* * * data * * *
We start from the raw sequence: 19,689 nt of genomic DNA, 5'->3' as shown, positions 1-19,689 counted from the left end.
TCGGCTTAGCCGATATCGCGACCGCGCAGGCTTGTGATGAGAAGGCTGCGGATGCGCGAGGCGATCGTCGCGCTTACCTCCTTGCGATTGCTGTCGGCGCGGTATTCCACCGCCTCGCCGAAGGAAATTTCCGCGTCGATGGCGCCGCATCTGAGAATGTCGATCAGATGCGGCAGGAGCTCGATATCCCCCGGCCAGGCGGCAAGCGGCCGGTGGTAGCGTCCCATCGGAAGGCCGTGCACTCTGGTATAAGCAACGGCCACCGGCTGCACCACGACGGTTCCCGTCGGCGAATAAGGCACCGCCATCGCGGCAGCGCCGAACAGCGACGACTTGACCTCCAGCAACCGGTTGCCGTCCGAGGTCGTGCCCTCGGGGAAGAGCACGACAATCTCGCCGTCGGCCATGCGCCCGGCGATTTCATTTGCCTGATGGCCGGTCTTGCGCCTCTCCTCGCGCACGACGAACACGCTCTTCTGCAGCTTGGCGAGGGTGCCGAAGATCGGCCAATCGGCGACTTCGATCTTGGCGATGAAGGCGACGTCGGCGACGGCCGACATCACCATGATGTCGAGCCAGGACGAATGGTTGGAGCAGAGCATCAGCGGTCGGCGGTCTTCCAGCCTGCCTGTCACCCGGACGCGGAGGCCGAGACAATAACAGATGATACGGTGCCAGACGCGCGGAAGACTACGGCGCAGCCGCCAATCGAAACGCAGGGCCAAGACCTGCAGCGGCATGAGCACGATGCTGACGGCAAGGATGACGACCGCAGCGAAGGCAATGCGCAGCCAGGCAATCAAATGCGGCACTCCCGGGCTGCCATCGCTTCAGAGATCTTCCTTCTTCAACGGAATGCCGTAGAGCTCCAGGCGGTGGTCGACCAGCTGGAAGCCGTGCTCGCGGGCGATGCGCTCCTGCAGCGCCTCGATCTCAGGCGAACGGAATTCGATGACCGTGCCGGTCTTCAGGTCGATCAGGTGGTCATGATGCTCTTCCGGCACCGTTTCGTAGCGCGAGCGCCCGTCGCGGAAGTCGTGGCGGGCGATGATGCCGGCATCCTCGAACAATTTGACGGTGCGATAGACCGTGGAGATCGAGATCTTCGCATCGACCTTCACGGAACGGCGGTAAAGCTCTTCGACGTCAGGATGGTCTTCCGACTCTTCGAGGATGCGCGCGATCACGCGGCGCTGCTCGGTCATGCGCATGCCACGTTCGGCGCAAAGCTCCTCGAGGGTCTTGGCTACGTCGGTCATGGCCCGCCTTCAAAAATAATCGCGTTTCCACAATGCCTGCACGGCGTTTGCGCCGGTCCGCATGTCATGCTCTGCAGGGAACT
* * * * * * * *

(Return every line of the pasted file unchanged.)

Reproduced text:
We start from the raw sequence: 19,689 nt of genomic DNA, 5'->3' as shown, positions 1-19,689 counted from the left end.
TCGGCTTAGCCGATATCGCGACCGCGCAGGCTTGTGATGAGAAGGCTGCGGATGCGCGAGGCGATCGTCGCGCTTACCTCCTTGCGATTGCTGTCGGCGCGGTATTCCACCGCCTCGCCGAAGGAAATTTCCGCGTCGATGGCGCCGCATCTGAGAATGTCGATCAGATGCGGCAGGAGCTCGATATCCCCCGGCCAGGCGGCAAGCGGCCGGTGGTAGCGTCCCATCGGAAGGCCGTGCACTCTGGTATAAGCAACGGCCACCGGCTGCACCACGACGGTTCCCGTCGGCGAATAAGGCACCGCCATCGCGGCAGCGCCGAACAGCGACGACTTGACCTCCAGCAACCGGTTGCCGTCCGAGGTCGTGCCCTCGGGGAAGAGCACGACAATCTCGCCGTCGGCCATGCGCCCGGCGATTTCATTTGCCTGATGGCCGGTCTTGCGCCTCTCCTCGCGCACGACGAACACGCTCTTCTGCAGCTTGGCGAGGGTGCCGAAGATCGGCCAATCGGCGACTTCGATCTTGGCGATGAAGGCGACGTCGGCGACGGCCGACATCACCATGATGTCGAGCCAGGACGAATGGTTGGAGCAGAGCATCAGCGGTCGGCGGTCTTCCAGCCTGCCTGTCACCCGGACGCGGAGGCCGAGACAATAACAGATGATACGGTGCCAGACGCGCGGAAGACTACGGCGCAGCCGCCAATCGAAACGCAGGGCCAAGACCTGCAGCGGCATGAGCACGATGCTGACGGCAAGGATGACGACCGCAGCGAAGGCAATGCGCAGCCAGGCAATCAAATGCGGCACTCCCGGGCTGCCATCGCTTCAGAGATCTTCCTTCTTCAACGGAATGCCGTAGAGCTCCAGGCGGTGGTCGACCAGCTGGAAGCCGTGCTCGCGGGCGATGCGCTCCTGCAGCGCCTCGATCTCAGGCGAACGGAATTCGATGACCGTGCCGGTCTTCAGGTCGATCAGGTGGTCATGATGCTCTTCCGGCACCGTTTCGTAGCGCGAGCGCCCGTCGCGGAAGTCGTGGCGGGCGATGATGCCGGCATCCTCGAACAATTTGACGGTGCGATAGACCGTGGAGATCGAGATCTTCGCATCGACCTTCACGGAACGGCGGTAAAGCTCTTCGACGTCAGGATGGTCTTCCGACTCTTCGAGGATGCGCGCGATCACGCGGCGCTGCTCGGTCATGCGCATGCCACGTTCGGCGCAAAGCTCCTCGAGGGTCTTGGCTACGTCGGTCATGGCCCGCCTTCAAAAATAATCGCGTTTCCACAATGCCTGCACGGCGTTTGCGCCGGTCCGCATGTCATGCTCTGCAGGGAACT